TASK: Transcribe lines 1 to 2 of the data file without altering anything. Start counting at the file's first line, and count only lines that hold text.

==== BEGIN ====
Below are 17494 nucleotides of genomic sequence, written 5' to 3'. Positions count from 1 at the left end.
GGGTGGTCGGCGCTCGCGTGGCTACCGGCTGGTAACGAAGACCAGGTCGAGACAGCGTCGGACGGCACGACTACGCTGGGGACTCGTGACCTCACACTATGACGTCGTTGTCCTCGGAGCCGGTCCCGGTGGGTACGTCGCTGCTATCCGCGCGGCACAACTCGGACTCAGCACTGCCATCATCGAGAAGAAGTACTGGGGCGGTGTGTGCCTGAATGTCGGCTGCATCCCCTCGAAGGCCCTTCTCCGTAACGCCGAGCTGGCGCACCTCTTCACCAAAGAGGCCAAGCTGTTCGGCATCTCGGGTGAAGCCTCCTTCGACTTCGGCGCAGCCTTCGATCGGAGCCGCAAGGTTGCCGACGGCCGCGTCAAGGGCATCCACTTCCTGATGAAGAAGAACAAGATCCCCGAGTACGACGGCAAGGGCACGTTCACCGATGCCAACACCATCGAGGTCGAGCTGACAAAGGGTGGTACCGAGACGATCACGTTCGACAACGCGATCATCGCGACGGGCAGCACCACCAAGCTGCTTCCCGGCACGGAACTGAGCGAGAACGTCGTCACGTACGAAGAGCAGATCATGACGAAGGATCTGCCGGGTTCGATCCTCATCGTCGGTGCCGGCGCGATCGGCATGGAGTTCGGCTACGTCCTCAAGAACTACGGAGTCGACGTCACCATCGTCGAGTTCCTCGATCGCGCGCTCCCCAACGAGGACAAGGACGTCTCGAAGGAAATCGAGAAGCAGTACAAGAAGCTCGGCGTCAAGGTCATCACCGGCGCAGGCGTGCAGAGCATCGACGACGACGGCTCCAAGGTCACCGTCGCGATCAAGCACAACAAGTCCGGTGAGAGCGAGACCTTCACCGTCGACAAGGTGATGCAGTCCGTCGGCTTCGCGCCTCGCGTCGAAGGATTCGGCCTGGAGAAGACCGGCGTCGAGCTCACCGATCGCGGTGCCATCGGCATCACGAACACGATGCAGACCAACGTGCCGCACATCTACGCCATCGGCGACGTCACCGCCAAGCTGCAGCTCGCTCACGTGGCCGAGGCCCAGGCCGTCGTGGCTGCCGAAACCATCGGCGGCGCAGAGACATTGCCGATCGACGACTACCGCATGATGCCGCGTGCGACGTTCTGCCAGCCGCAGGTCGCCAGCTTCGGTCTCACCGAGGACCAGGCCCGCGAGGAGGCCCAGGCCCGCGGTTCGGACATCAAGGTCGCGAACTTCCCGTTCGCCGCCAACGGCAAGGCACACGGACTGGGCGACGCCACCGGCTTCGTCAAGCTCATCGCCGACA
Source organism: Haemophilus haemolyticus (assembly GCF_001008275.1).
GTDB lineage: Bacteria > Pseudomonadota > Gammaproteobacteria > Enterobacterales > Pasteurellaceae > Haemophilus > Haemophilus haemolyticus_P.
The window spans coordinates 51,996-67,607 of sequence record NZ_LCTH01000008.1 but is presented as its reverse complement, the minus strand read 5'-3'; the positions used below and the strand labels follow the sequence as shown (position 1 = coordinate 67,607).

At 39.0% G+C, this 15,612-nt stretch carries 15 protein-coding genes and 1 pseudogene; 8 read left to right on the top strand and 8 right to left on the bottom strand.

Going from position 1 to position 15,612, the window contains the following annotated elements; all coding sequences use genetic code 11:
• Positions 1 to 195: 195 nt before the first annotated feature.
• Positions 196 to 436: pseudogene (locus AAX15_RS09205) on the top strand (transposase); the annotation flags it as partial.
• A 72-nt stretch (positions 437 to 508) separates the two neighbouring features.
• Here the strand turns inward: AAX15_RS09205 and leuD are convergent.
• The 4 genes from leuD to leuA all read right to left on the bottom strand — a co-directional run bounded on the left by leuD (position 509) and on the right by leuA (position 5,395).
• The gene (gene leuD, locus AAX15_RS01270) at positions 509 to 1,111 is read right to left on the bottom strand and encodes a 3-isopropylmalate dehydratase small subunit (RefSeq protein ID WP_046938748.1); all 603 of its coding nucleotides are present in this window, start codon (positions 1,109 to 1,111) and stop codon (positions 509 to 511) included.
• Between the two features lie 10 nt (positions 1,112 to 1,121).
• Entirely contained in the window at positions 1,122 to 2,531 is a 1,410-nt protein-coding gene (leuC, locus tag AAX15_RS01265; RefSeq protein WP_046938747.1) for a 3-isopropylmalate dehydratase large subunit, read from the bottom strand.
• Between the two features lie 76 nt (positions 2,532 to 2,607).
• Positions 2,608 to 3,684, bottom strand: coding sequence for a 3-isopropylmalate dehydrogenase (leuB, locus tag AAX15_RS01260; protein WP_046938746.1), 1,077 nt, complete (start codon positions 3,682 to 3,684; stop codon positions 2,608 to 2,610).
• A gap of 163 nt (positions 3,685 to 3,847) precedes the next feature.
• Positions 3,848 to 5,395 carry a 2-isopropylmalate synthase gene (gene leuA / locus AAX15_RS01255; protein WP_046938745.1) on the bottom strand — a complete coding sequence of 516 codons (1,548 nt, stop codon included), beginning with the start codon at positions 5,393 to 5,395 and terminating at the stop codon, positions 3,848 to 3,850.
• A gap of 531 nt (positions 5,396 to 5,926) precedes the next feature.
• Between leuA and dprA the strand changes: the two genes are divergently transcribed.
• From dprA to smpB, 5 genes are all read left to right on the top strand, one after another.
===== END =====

Below are 17494 nucleotides of genomic sequence, written 5' to 3'. Positions count from 1 at the left end.
GGGTGGTCGGCGCTCGCGTGGCTACCGGCTGGTAACGAAGACCAGGTCGAGACAGCGTCGGACGGCACGACTACGCTGGGGACTCGTGACCTCACACTATGACGTCGTTGTCCTCGGAGCCGGTCCCGGTGGGTACGTCGCTGCTATCCGCGCGGCACAACTCGGACTCAGCACTGCCATCATCGAGAAGAAGTACTGGGGCGGTGTGTGCCTGAATGTCGGCTGCATCCCCTCGAAGGCCCTTCTCCGTAACGCCGAGCTGGCGCACCTCTTCACCAAAGAGGCCAAGCTGTTCGGCATCTCGGGTGAAGCCTCCTTCGACTTCGGCGCAGCCTTCGATCGGAGCCGCAAGGTTGCCGACGGCCGCGTCAAGGGCATCCACTTCCTGATGAAGAAGAACAAGATCCCCGAGTACGACGGCAAGGGCACGTTCACCGATGCCAACACCATCGAGGTCGAGCTGACAAAGGGTGGTACCGAGACGATCACGTTCGACAACGCGATCATCGCGACGGGCAGCACCACCAAGCTGCTTCCCGGCACGGAACTGAGCGAGAACGTCGTCACGTACGAAGAGCAGATCATGACGAAGGATCTGCCGGGTTCGATCCTCATCGTCGGTGCCGGCGCGATCGGCATGGAGTTCGGCTACGTCCTCAAGAACTACGGAGTCGACGTCACCATCGTCGAGTTCCTCGATCGCGCGCTCCCCAACGAGGACAAGGACGTCTCGAAGGAAATCGAGAAGCAGTACAAGAAGCTCGGCGTCAAGGTCATCACCGGCGCAGGCGTGCAGAGCATCGACGACGACGGCTCCAAGGTCACCGTCGCGATCAAGCACAACAAGTCCGGTGAGAGCGAGACCTTCACCGTCGACAAGGTGATGCAGTCCGTCGGCTTCGCGCCTCGCGTCGAAGGATTCGGCCTGGAGAAGACCGGCGTCGAGCTCACCGATCGCGGTGCCATCGGCATCACGAACACGATGCAGACCAACGTGCCGCACATCTACGCCATCGGCGACGTCACCGCCAAGCTGCAGCTCGCTCACGTGGCCGAGGCCCAGGCCGTCGTGGCTGCCGAAACCATCGGCGGCGCAGAGACATTGCCGATCGACGACTACCGCATGATGCCGCGTGCGACGTTCTGCCAGCCGCAGGTCGCCAGCTTCGGTCTCACCGAGGACCAGGCCCGCGAGGAGGCCCAGGCCCGCGGTTCGGACATCAAGGTCGCGAACTTCCCGTTCGCCGCCAACGGCAAGGCACACGGACTGGGCGACGCCACCGGCTTCGTCAAGCTCATCGCCGACA